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Department of the Languages and Cultures of the Near and Middle East

Israel, the Arab World and the Palestinians

Course Code:
15PNMC038
Unit value:
1
Taught in:
Full Year

This course provides a historical overview of the Israel-Palestine conflict and examines its political, social and cultural reflections, from late Ottoman Palestine to the present day. Alongside the political history, the course will emphasise social and cultural aspects of the conflict. It will bring a variety of voices and perspectives, often contradictory, on the conflict, its underlying causes and dynamics; these perspectives include not only the two “official” narratives, the Israeli and the Palestinian, but also voices “from below” of marginalised groups. Attention will be given to groups whose position does not fit easily with the official narratives: local Jewish communities in Palestine, Arab Palestinian collaborators with the British and the Zionists, Middle Eastern Jews in Israel, and Palestinian citizens of Israel. Architecture, visual art, film, novellas and poems will be discussed as means to analyse and understand the conflict.

Prerequisites

 An interest in the subject and a desire to learn more.

Objectives and learning outcomes of the course

At the end of the course the student will have a clear idea of the complexity of the Arab-Palestinian conflict and a sure grasp of the history of the Jewish community in Palestine starting with the so-called Old Yishuv and then through the period of the Aliyyot and through to the subsequent  history of the State of Israel from 1948 until  the present.  The student will be able to see the conflict from a number of perspectives which may challenge  previous assumptions and will have a clear sense of how the differing strands of Zionism impacted upon Israeli policies and development.  She/he will have a sense of the way in which this conflict has marked the development of Israeli and Palestinian societies and cultures and will have knowledge of a number of cultural artefacts expressing the impact of the conflict.  

Workload

A total of 22 weeks teaching with 3 hours classroom contact per week.

Scope and syllabus

This course shares teaching hours with the BA course in Israeli history and the Israeli-Palestine conflict. Two hours of teaching are shared with BA students and there is one additional hour of Masters-tailored tuition per week.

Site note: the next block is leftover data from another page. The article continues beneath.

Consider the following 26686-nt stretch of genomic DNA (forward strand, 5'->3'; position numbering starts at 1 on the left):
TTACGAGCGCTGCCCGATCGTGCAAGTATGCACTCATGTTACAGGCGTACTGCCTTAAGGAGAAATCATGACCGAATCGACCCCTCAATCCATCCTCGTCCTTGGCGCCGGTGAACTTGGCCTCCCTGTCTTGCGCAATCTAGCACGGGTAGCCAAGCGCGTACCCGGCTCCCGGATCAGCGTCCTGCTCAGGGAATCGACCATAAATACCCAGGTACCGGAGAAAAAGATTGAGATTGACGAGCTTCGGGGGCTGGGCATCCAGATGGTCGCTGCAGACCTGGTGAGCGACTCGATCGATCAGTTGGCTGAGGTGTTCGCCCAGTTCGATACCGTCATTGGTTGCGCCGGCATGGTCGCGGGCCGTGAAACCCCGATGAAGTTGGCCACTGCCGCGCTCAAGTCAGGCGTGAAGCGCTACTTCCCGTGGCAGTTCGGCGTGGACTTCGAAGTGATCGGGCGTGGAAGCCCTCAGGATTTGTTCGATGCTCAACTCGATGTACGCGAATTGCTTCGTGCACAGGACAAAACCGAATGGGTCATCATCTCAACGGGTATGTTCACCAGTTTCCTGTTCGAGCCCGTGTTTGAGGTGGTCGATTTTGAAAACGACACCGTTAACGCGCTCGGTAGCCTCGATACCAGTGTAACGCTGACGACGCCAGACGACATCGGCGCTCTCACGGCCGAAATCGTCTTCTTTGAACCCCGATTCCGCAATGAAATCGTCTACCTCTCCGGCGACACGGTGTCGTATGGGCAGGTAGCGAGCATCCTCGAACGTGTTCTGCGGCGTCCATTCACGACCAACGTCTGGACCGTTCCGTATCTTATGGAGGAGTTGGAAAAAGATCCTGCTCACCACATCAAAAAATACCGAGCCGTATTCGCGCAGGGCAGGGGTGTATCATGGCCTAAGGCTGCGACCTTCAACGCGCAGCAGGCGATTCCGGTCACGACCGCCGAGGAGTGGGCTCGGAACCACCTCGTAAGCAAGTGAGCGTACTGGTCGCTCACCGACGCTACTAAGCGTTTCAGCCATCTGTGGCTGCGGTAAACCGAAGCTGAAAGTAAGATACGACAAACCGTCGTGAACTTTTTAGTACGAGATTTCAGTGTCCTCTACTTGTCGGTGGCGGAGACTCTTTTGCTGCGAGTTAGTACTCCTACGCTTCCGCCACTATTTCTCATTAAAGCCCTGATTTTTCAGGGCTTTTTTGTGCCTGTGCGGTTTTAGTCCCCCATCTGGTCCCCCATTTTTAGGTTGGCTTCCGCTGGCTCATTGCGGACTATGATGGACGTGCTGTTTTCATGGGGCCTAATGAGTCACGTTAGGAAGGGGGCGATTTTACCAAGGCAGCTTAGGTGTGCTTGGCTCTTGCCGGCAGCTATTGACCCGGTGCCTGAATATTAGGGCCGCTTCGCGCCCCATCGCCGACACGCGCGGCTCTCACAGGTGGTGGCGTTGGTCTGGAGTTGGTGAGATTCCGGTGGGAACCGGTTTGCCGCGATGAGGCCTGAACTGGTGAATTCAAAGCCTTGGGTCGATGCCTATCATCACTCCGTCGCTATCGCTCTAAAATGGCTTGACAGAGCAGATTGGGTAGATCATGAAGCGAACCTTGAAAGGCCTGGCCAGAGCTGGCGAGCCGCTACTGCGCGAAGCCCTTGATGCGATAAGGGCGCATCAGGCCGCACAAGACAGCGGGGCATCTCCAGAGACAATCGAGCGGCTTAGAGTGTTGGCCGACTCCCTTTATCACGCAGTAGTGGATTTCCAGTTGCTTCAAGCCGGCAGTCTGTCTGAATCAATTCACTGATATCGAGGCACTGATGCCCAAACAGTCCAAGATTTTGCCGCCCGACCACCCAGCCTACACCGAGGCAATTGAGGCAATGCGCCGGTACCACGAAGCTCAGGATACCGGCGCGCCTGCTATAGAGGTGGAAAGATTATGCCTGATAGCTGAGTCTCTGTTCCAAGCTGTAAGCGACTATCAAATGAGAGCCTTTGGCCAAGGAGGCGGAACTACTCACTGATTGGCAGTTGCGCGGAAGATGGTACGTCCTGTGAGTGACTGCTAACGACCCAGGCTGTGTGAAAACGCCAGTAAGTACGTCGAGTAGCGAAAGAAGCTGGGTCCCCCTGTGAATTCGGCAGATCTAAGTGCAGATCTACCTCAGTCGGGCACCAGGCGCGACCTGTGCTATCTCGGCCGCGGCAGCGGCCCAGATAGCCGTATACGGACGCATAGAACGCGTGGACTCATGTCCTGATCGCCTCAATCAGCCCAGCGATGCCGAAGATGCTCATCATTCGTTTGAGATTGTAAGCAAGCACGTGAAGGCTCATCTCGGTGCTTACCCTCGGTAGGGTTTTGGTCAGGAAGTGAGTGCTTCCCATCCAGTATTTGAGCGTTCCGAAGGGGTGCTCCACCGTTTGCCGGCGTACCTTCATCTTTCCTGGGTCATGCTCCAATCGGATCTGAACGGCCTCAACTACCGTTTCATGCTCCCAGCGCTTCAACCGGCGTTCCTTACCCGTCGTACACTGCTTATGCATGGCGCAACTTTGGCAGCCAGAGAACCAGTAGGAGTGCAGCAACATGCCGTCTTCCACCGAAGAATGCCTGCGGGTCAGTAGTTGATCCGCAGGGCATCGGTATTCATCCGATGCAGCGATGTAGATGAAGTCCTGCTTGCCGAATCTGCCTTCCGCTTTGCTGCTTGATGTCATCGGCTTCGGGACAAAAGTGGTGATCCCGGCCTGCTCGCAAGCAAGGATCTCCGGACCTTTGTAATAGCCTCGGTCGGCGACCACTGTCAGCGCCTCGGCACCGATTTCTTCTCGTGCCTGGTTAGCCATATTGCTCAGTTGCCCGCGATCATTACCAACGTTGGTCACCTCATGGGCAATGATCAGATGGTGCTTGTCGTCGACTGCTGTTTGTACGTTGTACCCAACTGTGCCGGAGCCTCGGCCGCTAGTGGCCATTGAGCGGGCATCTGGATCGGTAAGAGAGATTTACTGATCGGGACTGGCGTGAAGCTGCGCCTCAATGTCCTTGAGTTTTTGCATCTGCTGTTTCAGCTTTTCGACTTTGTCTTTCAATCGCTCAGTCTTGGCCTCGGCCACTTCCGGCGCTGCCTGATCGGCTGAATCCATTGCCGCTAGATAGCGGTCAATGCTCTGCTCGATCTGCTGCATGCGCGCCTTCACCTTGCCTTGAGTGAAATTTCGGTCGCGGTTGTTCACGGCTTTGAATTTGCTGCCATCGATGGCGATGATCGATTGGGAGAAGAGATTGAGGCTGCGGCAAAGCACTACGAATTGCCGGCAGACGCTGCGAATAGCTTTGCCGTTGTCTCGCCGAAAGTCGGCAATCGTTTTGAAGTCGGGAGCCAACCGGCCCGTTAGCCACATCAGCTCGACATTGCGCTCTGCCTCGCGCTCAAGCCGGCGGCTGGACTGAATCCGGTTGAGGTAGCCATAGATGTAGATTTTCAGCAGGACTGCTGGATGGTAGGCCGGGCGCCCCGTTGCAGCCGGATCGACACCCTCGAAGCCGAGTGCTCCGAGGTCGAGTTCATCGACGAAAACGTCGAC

Course outline
  • The Palestine-Israel conflict: narratives, memories, histories
  • Late Ottoman Palestine and the origins of Arab Nationalism
  • Zionism and Palestine’s Jewish communities, the early encounters between Zionists and Arabs
  • World War I – local viewpoints, Imperial viewpoints: Sykes Piccot and the Balfour Declaration
  • The British Mandate of Palestine: British visions for Jerusalem
  • The Arab Revolt: political violence during the Mandate
  • Arab-Jewish interaction: engagement, collaboration, conflict
  • The End of the Mandate – prosperity, terror, illegal immigration and political confusion
  • 1948: Palestine’s Nakba and Israel’s War of Independence
  • The enduring scars of 1948 in cultural memory: the stories of Ghassan Kanafani and A.B. Yehoshua
  • Israel between 1948 and 1967: the immigration of Middle Eastern and North African Jews and the question of Mizrahim (“Arab Jews”)
  • The birth of the PLO and the Armed Struggle
  • 1967 and Greater Israel: Israeli settlers in the Occupied Territories
  • The first Palestinian uprising, the Intifada (1987-1991); Mahmoud Darwish and Etgar Keret
  • The Oslo Accords; the global and local context of the peace process
  • Palestinian citizens of Israel
  • Religious Fundamentalism in Israel and Palestine
  • From Rabin’s assassination to the second Intifada; the collapse of the peace process
  • Israel: Apartheid State or the Only Democracy in the Middle East? The debate on the “end of the two state solution”
  • Film screening: Arna’s children (2003, Juliano Mer Khamis)

Method of assessment

Assessment is by written examination in May-June (50% of the total mark) and coursework. The coursework consists of two essays each of 3500 words, each counting for 25% of the total mark, to be submitted on Day 1, Term 2 and Day 1, Term 3 respectively.

Suggested reading

  • Gelvin, J.L., 2007. The Israel-Palestine conflict: one hundred years of war, Cambridge University Press.
  • Smith, C.D., 2009. Palestine and the Arab-Israeli Conflict: A History with Documents, Bedford/St. Martin’s.
  • Tamari, S., 2009. Mountain against the sea: essays on Palestinian society and culture, University of California Press.
  • Shindler, C., 2008. A history of modern Israel 1st ed., Cambridge [u.a.]: Cambridge Univ. Press.
  • Pappe, I., 1999. The Israel/Palestine question, London: Routledge.
  • Kimmerling, B. & Migdal, J.S., 2003. The Palestinian People: A History, Cambridge: Harvard University Press
  • Sachar, H.M., 1996. A History of Israel: From the Rise of Zionism to Our Time (Second Edition, Revised and Updated) 2nd ed., Knopf.
  • Morris, B., 1999. Righteous victims : a history of the Zionist-Arab conflict, 1881-1999 1st ed., New York: Knopf.
  • Khalidi, R. , 2006. The Iron Cage: The Story of the Palestinian Struggle Forstatehood, Boston: Beacon Press.